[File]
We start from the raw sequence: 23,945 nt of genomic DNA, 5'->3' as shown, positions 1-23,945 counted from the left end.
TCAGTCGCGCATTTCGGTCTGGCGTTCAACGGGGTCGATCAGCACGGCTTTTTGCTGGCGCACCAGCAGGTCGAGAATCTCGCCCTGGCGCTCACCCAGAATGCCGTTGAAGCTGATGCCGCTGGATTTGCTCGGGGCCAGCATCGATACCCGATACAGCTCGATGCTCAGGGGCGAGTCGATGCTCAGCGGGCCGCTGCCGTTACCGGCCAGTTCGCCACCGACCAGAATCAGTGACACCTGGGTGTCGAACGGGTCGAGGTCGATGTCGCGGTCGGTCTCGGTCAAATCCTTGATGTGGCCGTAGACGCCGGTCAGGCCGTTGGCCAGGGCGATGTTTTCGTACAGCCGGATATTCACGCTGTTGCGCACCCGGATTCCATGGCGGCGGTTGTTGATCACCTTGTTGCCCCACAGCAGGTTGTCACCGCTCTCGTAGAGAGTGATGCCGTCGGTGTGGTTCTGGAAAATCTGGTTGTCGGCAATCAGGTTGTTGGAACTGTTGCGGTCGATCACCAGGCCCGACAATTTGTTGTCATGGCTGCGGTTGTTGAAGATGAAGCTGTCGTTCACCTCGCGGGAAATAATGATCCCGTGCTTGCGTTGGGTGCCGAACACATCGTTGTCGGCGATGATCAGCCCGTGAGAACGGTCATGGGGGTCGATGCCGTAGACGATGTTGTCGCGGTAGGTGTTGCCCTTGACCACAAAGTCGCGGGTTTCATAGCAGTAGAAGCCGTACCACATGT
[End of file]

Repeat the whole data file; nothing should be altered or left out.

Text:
We start from the raw sequence: 23,945 nt of genomic DNA, 5'->3' as shown, positions 1-23,945 counted from the left end.
TCAGTCGCGCATTTCGGTCTGGCGTTCAACGGGGTCGATCAGCACGGCTTTTTGCTGGCGCACCAGCAGGTCGAGAATCTCGCCCTGGCGCTCACCCAGAATGCCGTTGAAGCTGATGCCGCTGGATTTGCTCGGGGCCAGCATCGATACCCGATACAGCTCGATGCTCAGGGGCGAGTCGATGCTCAGCGGGCCGCTGCCGTTACCGGCCAGTTCGCCACCGACCAGAATCAGTGACACCTGGGTGTCGAACGGGTCGAGGTCGATGTCGCGGTCGGTCTCGGTCAAATCCTTGATGTGGCCGTAGACGCCGGTCAGGCCGTTGGCCAGGGCGATGTTTTCGTACAGCCGGATATTCACGCTGTTGCGCACCCGGATTCCATGGCGGCGGTTGTTGATCACCTTGTTGCCCCACAGCAGGTTGTCACCGCTCTCGTAGAGAGTGATGCCGTCGGTGTGGTTCTGGAAAATCTGGTTGTCGGCAATCAGGTTGTTGGAACTGTTGCGGTCGATCACCAGGCCCGACAATTTGTTGTCATGGCTGCGGTTGTTGAAGATGAAGCTGTCGTTCACCTCGCGGGAAATAATGATCCCGTGCTTGCGTTGGGTGCCGAACACATCGTTGTCGGCGATGATCAGCCCGTGAGAACGGTCATGGGGGTCGATGCCGTAGACGATGTTGTCGCGGTAGGTGTTGCCCTTGACCACAAAGTCGCGGGTTTCATAGCAGTAGAAGCCGTACCACATGT